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Record Maximum 110 F BUFF 2011
Record Minimum 52 F NOWA 2009
Record Rainfall 2.79" LAHO 2001

* Mesonet History = since 1994

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August 21, 2014    August 21, 2014    August 21, 2014    August 21, 2014     

A little more hope for the fall?

There really wasn't much change in this week's U.S. Drought Monitor map, mainly
because there wasn't really much widespread rainfall (although we had a heckuva
storm here in central Oklahoma Monday night). Here you can see the rainfall we
could consider for the DM map. 

So there was just enough to make a few changes across north central Oklahoma,
and a bit out in the Panhandle. Here is the new map. 

Most of the changes on that map have occurred in the past 2.5 months thanks to 
the oft-discussed May 21-July 31 rains across the state. I've shown you these 
maps a million times, so here's a million and one!

Unfortunately, other than for a select few, August has been less than 
cooperative. There have been a few good rains scattered about, but for much of
the southern half of the state. zilch. For SW OK, that super-duper scientific
measurement of "zilch" is reality. In fact, this August 1-21 is the 4th driest
such period on record since at least 1921 with an average of 0.03 inches. That
ain't helping! 

Add all the heat we've been seeing the last week or so, and the lack of
rainfall, it all adds up to August simply being August. So we are going to have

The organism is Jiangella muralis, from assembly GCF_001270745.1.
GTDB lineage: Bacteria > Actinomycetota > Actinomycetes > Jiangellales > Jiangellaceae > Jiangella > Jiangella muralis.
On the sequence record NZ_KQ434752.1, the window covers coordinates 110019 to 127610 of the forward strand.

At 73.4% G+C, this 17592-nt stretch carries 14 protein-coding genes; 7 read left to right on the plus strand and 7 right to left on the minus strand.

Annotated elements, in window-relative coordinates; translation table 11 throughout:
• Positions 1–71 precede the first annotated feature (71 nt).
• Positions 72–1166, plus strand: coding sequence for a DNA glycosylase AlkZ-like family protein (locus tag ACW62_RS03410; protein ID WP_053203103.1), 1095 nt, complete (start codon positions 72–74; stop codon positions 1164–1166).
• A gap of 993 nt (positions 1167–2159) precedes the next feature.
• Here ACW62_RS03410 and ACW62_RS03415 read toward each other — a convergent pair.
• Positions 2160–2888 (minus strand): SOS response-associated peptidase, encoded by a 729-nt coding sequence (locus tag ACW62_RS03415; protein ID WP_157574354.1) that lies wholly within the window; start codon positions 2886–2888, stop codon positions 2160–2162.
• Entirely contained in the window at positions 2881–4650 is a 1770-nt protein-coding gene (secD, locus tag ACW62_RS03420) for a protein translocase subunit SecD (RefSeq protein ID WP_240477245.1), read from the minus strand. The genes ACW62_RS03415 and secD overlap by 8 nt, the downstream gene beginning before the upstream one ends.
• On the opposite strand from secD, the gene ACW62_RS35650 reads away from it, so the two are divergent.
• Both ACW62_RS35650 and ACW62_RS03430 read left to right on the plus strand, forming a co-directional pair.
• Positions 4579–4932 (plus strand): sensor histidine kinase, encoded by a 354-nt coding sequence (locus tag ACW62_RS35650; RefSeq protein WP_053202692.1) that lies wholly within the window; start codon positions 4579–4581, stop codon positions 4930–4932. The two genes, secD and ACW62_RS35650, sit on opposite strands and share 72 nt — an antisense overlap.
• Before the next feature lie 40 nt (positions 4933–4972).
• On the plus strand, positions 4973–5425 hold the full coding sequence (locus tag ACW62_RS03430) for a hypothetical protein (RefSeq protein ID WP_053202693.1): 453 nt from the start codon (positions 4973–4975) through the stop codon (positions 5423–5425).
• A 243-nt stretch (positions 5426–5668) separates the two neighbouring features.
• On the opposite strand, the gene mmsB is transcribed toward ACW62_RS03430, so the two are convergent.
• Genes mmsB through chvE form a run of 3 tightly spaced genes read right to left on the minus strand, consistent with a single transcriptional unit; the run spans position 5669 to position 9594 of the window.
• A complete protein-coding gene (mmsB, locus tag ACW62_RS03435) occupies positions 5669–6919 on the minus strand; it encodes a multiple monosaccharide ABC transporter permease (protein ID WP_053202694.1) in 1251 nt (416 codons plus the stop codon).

to keep a close eye on parts of the state to make sure a flash drought situation
doesn't develop (although in this case, if would be more like a "flash 
intensification" since drought already exists in those areas. 

It would appear that we are going to hold in this hot, dry pattern for another
week or so, with the possibility of a few storms here and there. Widespread 
rain...not so much. 

You can still see the overall shape of that rainfall pattern from the west of
Oklahoma, over us to the north, and then back down to the south as you get east
of other words, the shape of that ridge of high pressure that is
baking us. There is SOME HOPE that a cold front sometime in the middle or
later next week will drop us back down to a bit cooler weather with better 
chances of rainfall. Keep your fingers crossed on that one. There's nothing 
August hates more than to give up its persistently hot/dry pattern. 

Okay, now for the good news! The September-November temperature and precipitation
outlooks released today by the National Weather Service's Climate Prediction 
Center hint and cooler- and wetter-than-normal weather for Oklahoma over that
three-month span. Check them out here where you see increased odds of above 
normal rainfall and below normal temperatures (at least for the NW half of the
state or so). 

With those expectations, CPC also expects for the drought relief we've seen 
through the late-spring into summer to continue into fall, as depicted on the
latest U.S. Seasonal Drought Outlook for now through November 30. 

So maybe not enough for a total drought eradication plan, but at least more
improvements. That DOES NOT preclude the possibility of complete drought 
removal with some great rains, however, and we are quickly approaching our 
secondary fall rainy season. So "above normal" precipitation during that time
frame certainly means more than it would in the summer (or even winter). 

I'll leave ya with a sneak peak at the latest outlook for winter (Dec-Feb)...
again we see increased odds of above normal precip. Snow, rain, ice? Whatever
comes, it's better than nothing (e.g., 2010-11, 2013-14). 

Gary McManus
State Climatologist
Oklahoma Mesonet 
Oklahoma Climatological Survey
(405) 325-2253